Opinion: UCLA’s snubbing of transfer students for housing priority shows lack of care
(Katelyn Dang/Daily Bruin)
By Sarah Karim
May 15, 2021 10:02 a.m.
This post was updated May 16 at 6:43 p.m.
There’s a sad truth that transfer students must face from day one: We begin our time at UCLA when it feels as though it is already running out.
For this year’s transfers, it certainly hasn’t helped that many haven’t yet had a moment to feel like real students on campus.
After UCLA announced it is planning on welcoming Bruins back to campus in the fall, housing for the 2021-2022 academic year has spurred discussions over who should qualify for on-campus housing, as dorms cannot be used to their full capacity.
On April 2, Chancellor Gene Block said UCLA Housing would prioritize returning sophomores, incoming freshmen and new transfers, acknowledging the traditional on-campus experience first-year students lost. Current third-year transfer students did not receive such generosity, despite missing out on an on-campus experience.
In response, third-year transfer students started their own petition to advocate for priority housing for themselves, gathering support from students of all years.
This resulted in more discussions, including a town hall in which multiple students expressed deep frustration with administrators. Unfortunately, the discussions did not result in a solution in which current transfer students’ housing needs would be met.
UCLA has a responsibility to listen to transfer students’ concerns and work closely with them to find actionable ways to solve them. Otherwise, situations such as these will continue to happen, and the transfer community will remain alienated from its peers.
Including transfer students in decision-making is crucial for their equal treatment.
Scott Mueller, a third-year communication transfer student, started a GroupMe for transfer students so they can work together to appeal this decision.
“(In meetings, the administration) has continuously told us that this year’s freshmen (and) next year’s sophomores came into UCLA in an untraditional way, but they fail to acknowledge that (we) as transfer students also came in an untraditional way,” Mueller said. “We came in through Zoom just like freshmen, and they fail to acknowledge that we are being tossed aside, which is really gross.”
When asked about the decision to exclude current transfer students, UCLA Housing said in an emailed statement that the housing priority has not been finalized, and it is optimistic that the option for triples will open up, given that COVID-19 restrictions continue to ease.
However, even if the situation does change in the future, it does not erase the fact that UCLA actively excluded current transfer students while including the rising sophomores who have had a similarly difficult experience. Its priority should have been to understand the feelings of both traditional and nontraditional students, which can only be done by listening to their concerns.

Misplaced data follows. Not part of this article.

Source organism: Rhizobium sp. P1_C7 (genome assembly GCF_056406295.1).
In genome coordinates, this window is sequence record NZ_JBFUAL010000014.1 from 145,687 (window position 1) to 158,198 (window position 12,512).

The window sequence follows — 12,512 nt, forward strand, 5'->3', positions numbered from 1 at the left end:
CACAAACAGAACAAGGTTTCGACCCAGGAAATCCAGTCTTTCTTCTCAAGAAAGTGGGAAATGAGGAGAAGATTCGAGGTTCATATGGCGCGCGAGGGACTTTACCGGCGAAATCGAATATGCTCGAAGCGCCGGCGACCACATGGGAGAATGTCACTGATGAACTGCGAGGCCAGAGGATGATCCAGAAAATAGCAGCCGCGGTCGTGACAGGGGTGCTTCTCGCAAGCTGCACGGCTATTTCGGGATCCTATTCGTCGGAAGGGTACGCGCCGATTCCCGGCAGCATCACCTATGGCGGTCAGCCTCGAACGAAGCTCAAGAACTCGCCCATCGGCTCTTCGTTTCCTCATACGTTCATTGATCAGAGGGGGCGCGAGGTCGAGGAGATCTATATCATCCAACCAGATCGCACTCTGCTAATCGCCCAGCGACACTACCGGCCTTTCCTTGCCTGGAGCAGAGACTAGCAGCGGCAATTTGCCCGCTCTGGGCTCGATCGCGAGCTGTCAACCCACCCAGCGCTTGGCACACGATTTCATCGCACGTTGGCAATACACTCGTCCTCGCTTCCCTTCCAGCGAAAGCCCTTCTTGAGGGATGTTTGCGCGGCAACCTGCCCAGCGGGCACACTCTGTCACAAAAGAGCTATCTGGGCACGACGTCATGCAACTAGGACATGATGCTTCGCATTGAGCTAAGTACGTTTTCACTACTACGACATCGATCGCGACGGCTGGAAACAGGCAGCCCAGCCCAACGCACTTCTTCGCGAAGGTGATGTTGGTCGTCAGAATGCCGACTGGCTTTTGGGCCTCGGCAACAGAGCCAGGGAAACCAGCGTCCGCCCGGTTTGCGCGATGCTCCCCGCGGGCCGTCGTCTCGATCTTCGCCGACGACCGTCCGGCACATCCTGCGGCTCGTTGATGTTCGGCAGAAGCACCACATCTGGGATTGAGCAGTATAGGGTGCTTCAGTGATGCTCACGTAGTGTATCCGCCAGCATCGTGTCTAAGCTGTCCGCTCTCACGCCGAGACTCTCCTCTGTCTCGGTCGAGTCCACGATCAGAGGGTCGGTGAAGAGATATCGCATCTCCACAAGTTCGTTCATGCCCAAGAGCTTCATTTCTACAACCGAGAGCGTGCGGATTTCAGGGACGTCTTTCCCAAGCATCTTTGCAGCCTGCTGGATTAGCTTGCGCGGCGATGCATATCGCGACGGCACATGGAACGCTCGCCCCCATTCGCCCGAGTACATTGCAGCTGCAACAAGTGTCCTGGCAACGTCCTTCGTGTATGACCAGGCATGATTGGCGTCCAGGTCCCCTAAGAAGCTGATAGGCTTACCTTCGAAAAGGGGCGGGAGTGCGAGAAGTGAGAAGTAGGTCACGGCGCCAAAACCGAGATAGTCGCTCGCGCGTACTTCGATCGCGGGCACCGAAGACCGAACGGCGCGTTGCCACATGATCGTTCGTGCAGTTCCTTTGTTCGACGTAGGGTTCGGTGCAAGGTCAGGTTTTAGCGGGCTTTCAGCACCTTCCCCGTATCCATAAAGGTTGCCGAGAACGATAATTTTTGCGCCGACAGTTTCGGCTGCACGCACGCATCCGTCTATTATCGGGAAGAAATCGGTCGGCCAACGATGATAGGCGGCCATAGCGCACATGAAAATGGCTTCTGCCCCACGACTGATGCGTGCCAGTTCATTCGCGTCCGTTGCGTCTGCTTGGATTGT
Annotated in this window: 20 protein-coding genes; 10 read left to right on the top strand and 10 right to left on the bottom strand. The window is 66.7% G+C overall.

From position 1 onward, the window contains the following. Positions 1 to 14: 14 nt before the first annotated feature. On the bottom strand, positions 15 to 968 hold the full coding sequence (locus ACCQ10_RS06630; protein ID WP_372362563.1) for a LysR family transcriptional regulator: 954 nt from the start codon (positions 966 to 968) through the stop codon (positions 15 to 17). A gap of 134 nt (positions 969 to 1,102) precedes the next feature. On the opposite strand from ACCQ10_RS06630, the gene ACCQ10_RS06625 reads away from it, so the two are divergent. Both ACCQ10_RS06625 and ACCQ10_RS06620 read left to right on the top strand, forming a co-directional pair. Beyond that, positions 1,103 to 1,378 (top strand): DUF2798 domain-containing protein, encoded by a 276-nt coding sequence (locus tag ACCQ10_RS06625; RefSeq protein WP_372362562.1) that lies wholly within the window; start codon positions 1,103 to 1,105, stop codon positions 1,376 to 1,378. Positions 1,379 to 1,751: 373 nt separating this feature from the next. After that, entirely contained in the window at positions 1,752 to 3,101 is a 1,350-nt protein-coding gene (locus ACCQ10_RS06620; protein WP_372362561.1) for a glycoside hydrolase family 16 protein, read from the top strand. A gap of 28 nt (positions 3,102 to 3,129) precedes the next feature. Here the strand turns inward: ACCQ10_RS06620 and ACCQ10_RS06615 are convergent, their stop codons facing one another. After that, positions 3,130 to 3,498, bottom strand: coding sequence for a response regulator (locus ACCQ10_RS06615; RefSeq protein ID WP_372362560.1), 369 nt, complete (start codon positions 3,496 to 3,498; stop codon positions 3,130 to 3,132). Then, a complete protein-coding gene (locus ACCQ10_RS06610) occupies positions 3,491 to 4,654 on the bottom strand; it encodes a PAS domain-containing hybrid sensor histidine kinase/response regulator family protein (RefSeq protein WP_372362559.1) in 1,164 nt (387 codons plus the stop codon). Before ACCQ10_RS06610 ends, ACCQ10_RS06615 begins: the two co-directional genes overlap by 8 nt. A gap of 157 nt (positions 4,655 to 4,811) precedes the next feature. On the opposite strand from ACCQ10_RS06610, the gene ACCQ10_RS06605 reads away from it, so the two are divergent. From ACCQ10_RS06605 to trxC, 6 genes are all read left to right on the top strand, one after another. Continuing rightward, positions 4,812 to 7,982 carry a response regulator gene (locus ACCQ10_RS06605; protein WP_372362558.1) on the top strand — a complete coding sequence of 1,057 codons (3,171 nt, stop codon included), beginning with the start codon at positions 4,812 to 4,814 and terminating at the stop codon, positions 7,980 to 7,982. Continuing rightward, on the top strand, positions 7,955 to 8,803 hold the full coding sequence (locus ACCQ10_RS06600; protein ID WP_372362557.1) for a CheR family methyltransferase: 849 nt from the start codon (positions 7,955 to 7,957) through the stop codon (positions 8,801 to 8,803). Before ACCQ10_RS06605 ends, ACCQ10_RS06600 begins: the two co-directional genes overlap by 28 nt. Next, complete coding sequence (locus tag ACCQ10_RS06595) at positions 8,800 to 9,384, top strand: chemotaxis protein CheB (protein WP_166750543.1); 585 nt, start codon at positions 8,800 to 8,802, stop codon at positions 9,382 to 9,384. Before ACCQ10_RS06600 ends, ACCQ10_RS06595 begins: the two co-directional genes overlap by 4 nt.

In this recent case, denying current transfers priority housing largely disregarded transfer students as valuable members of the Bruin community.
UCLA created the Undergraduate Students Association Council Transfer student representative role in 2014 to elevate the voices of transfer students. But roles such as these are useless when their constituents’ voices aren’t actually heard.
Zuleika Bravo, a fifth-year Latin American studies and political science transfer student and last year’s USAC Transfer student representative, said she was not spoken to before housing decisions were made.
“Why would you allow the students to vote, to elect a transfer representative, if you’re not going to have their voices heard in these important decisions?” Bravo said. “Involve transfer students within those processes you’re involving other students (in), like the president of USAC.”
Bravo isn’t the only one who feels this way.
“I feel like (administrators and faculty) don’t truly view us as equal students,” said Natalie Zadikian, a third-year psychology transfer student. “They need to do a lot of work internally to unlearn a lot of biases that they have about transfers and to give us an equal experience.”
For others, the housing controversy has left them disappointed with UCLA, since it has proven they aren’t seen as a priority. This should not be the case, since transfer students deserve their spot at UCLA and the university’s treatment invalidates their efforts.
“My voice sometimes seems to go a little bit unheard – it just kind of goes past people, and I didn’t really notice that until all of this started to happen,” Mueller said.
Although COVID-19 precautions should be taken very seriously by UCLA staff and administration, it does not provide a good enough reason for transfers to be excluded. If those in power heard direct-entry sophomore students’ concerns, transfer students should be granted the same consideration. Including transfer voices will be crucial to ensure the concerns and needs of all nontraditional students are addressed.
Transfer students should feel welcome on a campus they’ve worked so hard to reach.
Until UCLA learns to work with the transfer community, it will continue to convince nondirect-entry students that they are less valuable.
No student should have to feel that way – especially not at the hands of their university.
Contributing reports from Diego Rivera, Daily Bruin contributor.